Valsalva hemorrhagic retinopathy results in temporary visual impairment following some form of straining, with an associated increase in intra-thoracic or intra-abdominal pressure.


Pathophysiology: Raised intrathoracic and/or intra-abdominal pressure increases venous pressure in the eye, resulting in intra-ocular bleeding.



(1) sudden onset of visual loss after some form of straining

(2) the visual loss may be unilateral, or bilateral and asymmetrical

(3) the visual loss may be limited to central vision


Precipitating activities:

(1) coughing

(2) vomiting

(3) sneezing

(4) straining at stool in constipation

(5) lifting

(6) sexual intercourse

(7) Valsalva maneuver

(8) aerobic exercise

(9) inflating balloons

(10) weight-lifting

(11) during mechanical ventilation


Types of hemorrhage:

(1) beneath the internal limiting membrane of the retina

(2) subretinal

(3) retinal

(4) intra-vitreal bleeding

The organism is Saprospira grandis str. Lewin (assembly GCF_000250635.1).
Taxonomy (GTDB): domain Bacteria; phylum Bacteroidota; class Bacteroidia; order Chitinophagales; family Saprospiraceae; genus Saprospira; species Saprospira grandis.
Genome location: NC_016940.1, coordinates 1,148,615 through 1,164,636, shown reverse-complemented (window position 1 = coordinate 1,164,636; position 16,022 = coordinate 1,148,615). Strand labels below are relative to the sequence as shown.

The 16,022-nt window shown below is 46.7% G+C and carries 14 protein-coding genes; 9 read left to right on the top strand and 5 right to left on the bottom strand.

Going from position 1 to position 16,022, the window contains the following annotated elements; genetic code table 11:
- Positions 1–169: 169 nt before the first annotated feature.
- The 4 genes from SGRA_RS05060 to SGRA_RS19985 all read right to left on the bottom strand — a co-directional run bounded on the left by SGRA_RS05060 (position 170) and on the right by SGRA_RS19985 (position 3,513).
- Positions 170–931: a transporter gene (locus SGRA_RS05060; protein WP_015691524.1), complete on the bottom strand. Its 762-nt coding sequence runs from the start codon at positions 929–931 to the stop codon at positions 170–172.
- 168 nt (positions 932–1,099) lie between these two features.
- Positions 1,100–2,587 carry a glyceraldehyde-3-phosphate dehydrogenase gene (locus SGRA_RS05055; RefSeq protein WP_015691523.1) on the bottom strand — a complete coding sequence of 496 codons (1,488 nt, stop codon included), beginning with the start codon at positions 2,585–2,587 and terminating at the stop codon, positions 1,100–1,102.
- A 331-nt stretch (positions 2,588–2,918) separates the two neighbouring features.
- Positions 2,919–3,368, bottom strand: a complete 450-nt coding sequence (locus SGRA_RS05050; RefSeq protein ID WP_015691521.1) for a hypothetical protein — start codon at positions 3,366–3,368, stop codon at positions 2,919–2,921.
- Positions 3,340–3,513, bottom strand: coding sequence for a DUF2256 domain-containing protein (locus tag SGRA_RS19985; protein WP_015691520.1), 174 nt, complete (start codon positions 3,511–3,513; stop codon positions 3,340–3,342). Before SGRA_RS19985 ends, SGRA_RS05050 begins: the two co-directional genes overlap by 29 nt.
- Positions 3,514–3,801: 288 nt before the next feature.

Ophthalmologic findings:

(1) A focus of hemorrhage can usually be seen, often in the region of the macula.

(2) If the bleeding is beneath the internal limiting membrane, then a fluid level may be seen as the red blood cells settle.

(3) Fluorescein angiography can help visualize the changes.


Clinical course:

(1) Vision usually returns to normal spontaneously over days to weeks.

(2) If the hemorrhage is beneath the internal limiting membrane, recovery can be hastened by using a laser to puncture the collected pocket of blood, allowing it to drain.


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